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  • Writer's picturemattlillicrap

Hand-Washing and Holiness

Corona-liturgies and Counter-liturgies Part 4


One of the most obvious habits which has been reinforced ad nauseam by the Covid pandemic is hand-washing. When I was a doctor I used to head off to the the wards each day with a bottle of hand cream in my bag and instructions to look after my hands better, and it has been a return to those days recently!

We’ve started using different language around contamination and contagion too, haven’t we? I’d never heard the term ‘PPE’ outside of a hospital until a few weeks ago. At church we’re having to think about the implications of the ‘deep-cleaning’ requirements when we use the building again.

The Bible has a lot to say about washing, and especially ritual hand-washing. That’s worth noticing because when you stop to think about it, do you notice how we’ve turned some of these hand washing habits into a pseudo-ritual?

For example, have you felt that slight niggle of anxiety when you come in from the shops or a walk that you absolutely mustn’t touch anything or anyone? What to do with that feeling? Get to the sink and hum happy birthday to yourself for those all-important 20 seconds or and it can be resolved. That’s a liturgy!


When you think about it like that it’s even more clear that this is a habit which will shape us. It changes the way we think about the world ‘out-there.’ Even more than before, it has become a world that we must ‘de-contaminate’ ourselves from. And the people we might come into contact with, whether directly by necessity, or indirectly by touching a surface they have also touched—they’re included.


And what’s the aim? To keep ourselves and others safe from a virus that causes death. Don’t miss that: the Coronavirus story is that death might be avoided by cleansing.


But we know that’s not really the way the story goes is it? Jesus doesn’t come saying, ‘keep that de-contamination up.’ He comes saying, “nothing outside a person can defile them by going into them. Rather, it is what comes out of a person that defiles them.” (Mark 7:15) He shows us that however hard we might work on cleaning the outside, we can’t hope to solve our deepest problem which really does lead to death.


So we need a counter-liturgy. As we wash our hands, sometimes many times a day, we need to hear those words of Jesus and then remember what stands behind them. He doesn’t point out our contamination to condemn us, but to point out our need for the deep cleansing from sin that only he can offer.


So, as we head outside more and more, and that hand-washing message becomes all the more important again, here’s an opportunity:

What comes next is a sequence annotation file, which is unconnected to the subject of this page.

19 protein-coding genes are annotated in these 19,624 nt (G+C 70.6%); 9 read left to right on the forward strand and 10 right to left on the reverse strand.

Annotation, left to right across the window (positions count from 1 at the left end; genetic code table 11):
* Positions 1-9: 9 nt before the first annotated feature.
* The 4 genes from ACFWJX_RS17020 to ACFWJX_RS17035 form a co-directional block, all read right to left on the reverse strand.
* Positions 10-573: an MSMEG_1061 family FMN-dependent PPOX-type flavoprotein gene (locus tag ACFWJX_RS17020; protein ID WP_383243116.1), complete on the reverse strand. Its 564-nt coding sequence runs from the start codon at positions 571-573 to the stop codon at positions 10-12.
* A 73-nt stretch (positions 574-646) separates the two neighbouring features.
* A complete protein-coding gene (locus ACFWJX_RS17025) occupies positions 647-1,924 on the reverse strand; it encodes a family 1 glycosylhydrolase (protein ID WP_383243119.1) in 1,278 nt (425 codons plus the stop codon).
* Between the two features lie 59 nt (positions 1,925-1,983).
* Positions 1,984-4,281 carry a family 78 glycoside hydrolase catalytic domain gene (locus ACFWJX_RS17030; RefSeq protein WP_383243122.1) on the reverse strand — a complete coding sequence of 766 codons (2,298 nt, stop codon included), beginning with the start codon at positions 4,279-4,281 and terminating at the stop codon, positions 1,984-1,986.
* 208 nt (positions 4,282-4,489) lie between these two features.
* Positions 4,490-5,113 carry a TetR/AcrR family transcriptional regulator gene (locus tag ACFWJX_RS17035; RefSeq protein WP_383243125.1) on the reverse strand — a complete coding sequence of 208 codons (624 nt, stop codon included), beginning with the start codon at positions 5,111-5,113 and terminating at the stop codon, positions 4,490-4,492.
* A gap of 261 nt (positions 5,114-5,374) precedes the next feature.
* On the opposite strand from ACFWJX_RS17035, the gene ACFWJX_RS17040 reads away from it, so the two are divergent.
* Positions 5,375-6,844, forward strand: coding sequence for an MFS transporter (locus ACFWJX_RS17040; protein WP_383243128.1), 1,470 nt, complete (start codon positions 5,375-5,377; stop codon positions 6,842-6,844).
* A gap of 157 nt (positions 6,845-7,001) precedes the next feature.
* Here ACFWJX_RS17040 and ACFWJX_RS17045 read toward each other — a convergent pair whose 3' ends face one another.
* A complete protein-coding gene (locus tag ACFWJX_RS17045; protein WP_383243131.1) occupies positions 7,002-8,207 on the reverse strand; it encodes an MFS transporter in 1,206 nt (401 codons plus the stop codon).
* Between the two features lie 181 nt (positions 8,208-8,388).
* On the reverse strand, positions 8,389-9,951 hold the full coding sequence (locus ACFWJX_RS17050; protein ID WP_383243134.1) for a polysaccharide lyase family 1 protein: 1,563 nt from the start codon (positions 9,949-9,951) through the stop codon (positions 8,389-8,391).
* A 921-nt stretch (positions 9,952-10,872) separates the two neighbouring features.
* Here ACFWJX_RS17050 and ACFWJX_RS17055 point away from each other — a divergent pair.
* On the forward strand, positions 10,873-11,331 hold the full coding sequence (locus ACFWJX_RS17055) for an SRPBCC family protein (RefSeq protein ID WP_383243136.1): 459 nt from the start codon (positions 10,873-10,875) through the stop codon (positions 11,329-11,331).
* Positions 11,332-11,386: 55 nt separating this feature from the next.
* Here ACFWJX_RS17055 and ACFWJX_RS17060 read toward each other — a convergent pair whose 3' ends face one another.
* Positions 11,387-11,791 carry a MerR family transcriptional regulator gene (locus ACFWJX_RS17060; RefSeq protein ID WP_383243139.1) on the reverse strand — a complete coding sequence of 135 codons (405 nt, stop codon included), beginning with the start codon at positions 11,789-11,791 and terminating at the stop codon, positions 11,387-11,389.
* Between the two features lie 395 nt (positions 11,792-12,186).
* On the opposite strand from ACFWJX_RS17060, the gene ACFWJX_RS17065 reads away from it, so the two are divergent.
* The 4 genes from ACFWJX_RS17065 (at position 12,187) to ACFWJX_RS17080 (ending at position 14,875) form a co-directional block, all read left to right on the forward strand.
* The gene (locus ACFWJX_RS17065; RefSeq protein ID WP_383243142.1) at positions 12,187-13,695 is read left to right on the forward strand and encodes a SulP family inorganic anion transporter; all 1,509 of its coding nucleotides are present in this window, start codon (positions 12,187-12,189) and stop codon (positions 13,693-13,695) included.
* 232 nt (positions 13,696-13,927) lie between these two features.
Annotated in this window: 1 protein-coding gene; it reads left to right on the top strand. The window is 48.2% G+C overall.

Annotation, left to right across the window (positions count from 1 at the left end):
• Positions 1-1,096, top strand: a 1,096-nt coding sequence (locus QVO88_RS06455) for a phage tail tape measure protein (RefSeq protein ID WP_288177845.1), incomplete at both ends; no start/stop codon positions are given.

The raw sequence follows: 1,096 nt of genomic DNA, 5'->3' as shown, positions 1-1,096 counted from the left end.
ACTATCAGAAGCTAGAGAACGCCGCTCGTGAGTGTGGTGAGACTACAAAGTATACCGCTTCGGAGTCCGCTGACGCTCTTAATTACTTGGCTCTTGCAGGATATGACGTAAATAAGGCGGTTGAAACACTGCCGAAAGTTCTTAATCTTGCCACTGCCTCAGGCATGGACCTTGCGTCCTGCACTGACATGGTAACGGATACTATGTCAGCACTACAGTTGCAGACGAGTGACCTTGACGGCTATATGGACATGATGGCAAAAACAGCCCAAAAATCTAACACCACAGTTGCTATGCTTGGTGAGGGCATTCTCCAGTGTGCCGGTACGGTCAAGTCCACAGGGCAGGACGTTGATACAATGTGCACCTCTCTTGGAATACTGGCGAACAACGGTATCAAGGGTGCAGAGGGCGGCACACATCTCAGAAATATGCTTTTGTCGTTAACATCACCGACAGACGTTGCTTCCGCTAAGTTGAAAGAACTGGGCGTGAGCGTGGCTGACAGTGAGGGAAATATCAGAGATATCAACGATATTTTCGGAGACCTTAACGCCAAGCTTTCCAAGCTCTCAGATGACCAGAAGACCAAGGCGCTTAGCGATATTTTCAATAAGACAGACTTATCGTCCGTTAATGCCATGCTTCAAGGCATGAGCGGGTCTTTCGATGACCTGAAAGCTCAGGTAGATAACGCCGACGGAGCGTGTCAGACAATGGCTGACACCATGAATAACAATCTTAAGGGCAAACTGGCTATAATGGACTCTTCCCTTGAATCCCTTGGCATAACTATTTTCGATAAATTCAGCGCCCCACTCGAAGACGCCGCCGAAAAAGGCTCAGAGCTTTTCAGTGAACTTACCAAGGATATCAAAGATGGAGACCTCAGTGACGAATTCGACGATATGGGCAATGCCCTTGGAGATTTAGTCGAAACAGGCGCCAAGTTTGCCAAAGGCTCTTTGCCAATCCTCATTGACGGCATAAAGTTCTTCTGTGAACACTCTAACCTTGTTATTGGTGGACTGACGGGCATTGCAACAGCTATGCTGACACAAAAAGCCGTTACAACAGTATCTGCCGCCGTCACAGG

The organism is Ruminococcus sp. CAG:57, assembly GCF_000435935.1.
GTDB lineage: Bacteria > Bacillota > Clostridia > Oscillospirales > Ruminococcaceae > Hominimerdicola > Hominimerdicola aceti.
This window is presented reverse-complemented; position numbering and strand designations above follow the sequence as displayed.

“Who may ascend the mountain of the LORD? Who may stand in his holy place? The one who has clean hands and a pure heart…let us draw near to God with a sincere heart and with the full assurance that faith brings, having our hearts sprinkled to cleanse us from a guilty conscience and having our bodies washed with pure water.”


Learn these verses from Psalm 24 (v3-4) and Hebrews 10 (v19).

Say them aloud to yourself at an even pace and guess what?


It takes about 20 seconds…



But even as we claim our confidence in the purifying blood of Jesus, there is another direction that this habit can point us, which might be more challenging and sobering.


Those who trust in Christ have an unshakable new identity in him, and they’re called to live it out.

That’s a dynamic all over the New Testament. Paul calls us to put off our old selves and put on the new self. He calls us to live lives worthy of the calling we have received. Peter reminds us of the new birth we have received and therefore calls us to be Holy as God is Holy.


Sometimes, though, we 21st century Christians can be in danger of losing a focus on the radical New Testament call to holiness. Previous generations of our brothers and sisters call out to us down the centuries urging us to take that call to holy living seriously.


The thing is, in this life, even though we can be confident that we have been cleansed from it, before we see Christ face to face and are made like him, sin is the ever-present enemy-within that wages war on our souls. If it had its way it would destroy us. We underestimate this enemy at our peril.

That’s why Jesus was also so radical about sin, speaking of cutting off limbs, and plucking out eyes. It’s also why the book of Hebrews is so radical: “In your struggle against sin, you have not yet resisted to the point of shedding your blood.” (Heb 12:4).


These are tough words. Surely if they mean nothing else, they call us to make radical changes in our lives as we fight in the Spirit’s power against sin. There are sinful habits to be put off and other things which, although not sinful themselves, tangle us up and leave us unable to fight effectively.

Over the last few months our lives have been altered by the coronavirus pandemic in some very deep ways, and we’re willing to receive these enforced habit changes because we see how serious this all is. We’re dealing with an invisible enemy that would wreak death if it could. So we’ve changed our habits. We stay indoors, socially distance, wash our hands.

The challenge all these new habits raise is this: Are we willing to do the same in our fight against sin?


We’re willing to accept all kinds of constraints to fight against this virus, which is just one more signpost in the world pointing to the much deeper human disease, for which Christ is the only hope, and against which he calls and empowers us to go to war in our own lives.


So, what habits might something as simple as your regular hand-washing be urging you to shift in the fight for holiness in your life?


It’s worth taking on the fight, because it’s engaging in that fight in all the power Jesus provides which leads us onward, to glory!

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